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How do you evaluate a logical statement that has multiple condition clauses "If A or B and C"? From method 1 & 2 below, which is the correct/common interpretation?

  1. If A is true, or both of B and C are true, then the statement is true.
  2. If either of A and B is true, and also if C is true, then the statement is true.

Using parentheses, the method 1 & 2 would be:

  1. A or (B and C)
  2. (A or B) and C

Coming from a programmer point of view, most programming languages use the method 1, where all 'and' are evaluated first before the 'or' are evaluated. Is it also true for English language in general usage?

To use a concrete example, consider the following A, B, C:

If it is morning or it is evening and it is Monday, then I will bring an umbrella.

Do I bring an umbrella if it is Tuesday morning?

  1. Yes
  2. No

ADDITIONAL INFO:

Let me add additional information why I insist on not adding additional commas to resolve the ambiguity.

I'm designing a system where a non-technical user can define rules using English language with specific formats, for example:

  • today is sunday
  • date is 1st of june
  • user's age is not less than 18

And the rules can be combined using "and" and "or":

today is sunday or date is 1st of june and user's age is not less than 18

Can I rely on a common interpretation in English using a well-known precedence of "and" and "or", or do I have to either:

  1. introduce commas into the rule grammar
  2. put a disclaimer on how the "and" and "or" will be interpreted by the system?
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Apologies for the length of this. It is an interesting exercise in the relation of language to logic and, with the eight possible combinations of the True/False logic for three items, length is inevitable. The question has two parts: the analysis of the A/B/C logic; and the structure of the sentence.

Let us interpret or to mean one or the other, or both (this is the inclusive definition rather than the exclusive definition as one or the other, but not both).

ABC Logic 1

“If A is true, or both of B and C are true, then the statement is true.“

The truth table is shown with {True A} in green and {True (B and C)} in orange. The or makes the statement true in five of the eight possible cases.

ABC Logic 2

If either of A and B is true, and also if C is true, then the statement is true.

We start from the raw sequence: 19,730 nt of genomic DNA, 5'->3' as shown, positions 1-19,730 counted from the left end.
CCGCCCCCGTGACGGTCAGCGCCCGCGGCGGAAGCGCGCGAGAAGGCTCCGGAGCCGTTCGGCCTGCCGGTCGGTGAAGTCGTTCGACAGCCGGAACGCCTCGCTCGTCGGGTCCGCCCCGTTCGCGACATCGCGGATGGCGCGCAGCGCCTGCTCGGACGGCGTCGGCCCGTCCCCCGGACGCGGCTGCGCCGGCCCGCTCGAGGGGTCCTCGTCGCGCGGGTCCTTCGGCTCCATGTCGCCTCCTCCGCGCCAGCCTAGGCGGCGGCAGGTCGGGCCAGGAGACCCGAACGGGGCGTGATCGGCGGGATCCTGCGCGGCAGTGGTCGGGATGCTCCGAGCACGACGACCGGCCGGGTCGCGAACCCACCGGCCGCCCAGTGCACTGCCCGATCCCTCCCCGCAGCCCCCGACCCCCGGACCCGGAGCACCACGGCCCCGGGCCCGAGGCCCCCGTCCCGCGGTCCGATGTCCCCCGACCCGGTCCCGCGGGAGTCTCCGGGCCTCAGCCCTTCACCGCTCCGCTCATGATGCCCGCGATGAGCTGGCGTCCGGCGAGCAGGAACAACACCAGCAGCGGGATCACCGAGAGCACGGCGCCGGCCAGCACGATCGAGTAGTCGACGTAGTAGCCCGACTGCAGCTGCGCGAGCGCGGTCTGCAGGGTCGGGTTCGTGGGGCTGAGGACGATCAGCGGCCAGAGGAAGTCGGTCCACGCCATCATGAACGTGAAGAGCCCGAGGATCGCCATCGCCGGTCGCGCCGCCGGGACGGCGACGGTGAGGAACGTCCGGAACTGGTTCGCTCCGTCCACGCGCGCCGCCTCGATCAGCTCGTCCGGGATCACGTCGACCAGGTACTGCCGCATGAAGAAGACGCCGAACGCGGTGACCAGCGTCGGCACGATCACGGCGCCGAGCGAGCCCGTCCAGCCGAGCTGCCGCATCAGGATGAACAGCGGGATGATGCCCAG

Following some common usage, let us interpret either to mean either one of two, or both (this is the inclusive definition rather than the exclusive definition as one or the other but not both). This is thus the same as the inclusive or.

The truth table is shown with {True C} in green and {True (either B or C or both)} in blue. The and makes the statement true in three of the eight possible cases.

enter image description here

Sentence Structure

The sentence is ambiguous as given and needs a comma to define its intention. There are two useful positions of the comma.

Comma Position 1

If it is morning, or it is evening and it is Monday, then I will bring an umbrella

Mornings are green; Monday evenings are shown orange.

This corresponds to Logic 1. Tuesday morning is a morning (green cases); bring an umbrella.

enter image description here

Comma Position 2

If it is morning or it is evening, and it is Monday, then I will bring an umbrella.

{Morning or evening} is shown blue; {Monday} is green.

enter image description here

The case {morning and evening both true} is not possible in reality but the logic remains the same.

Tuesday is not Monday: do not bring an umbrella.

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  • What I'm basically asking is that without placing additional commas, how would you interpret If it is morning or it is evening and it is Monday, then I will bring an umbrella.? – Lukman Oct 19 '20 at 14:28
  • I appreciate your need but I regret that cannot resolve the ambiguity unless a comma is introduced. If you have to interpret the sentence as it is, take an umbrella just in case, but hide it in the car! – Anton Oct 19 '20 at 14:32
  • Thank you for the answer and response, @Anton. I've modified my question and added additional information. – Lukman Oct 20 '20 at 5:21

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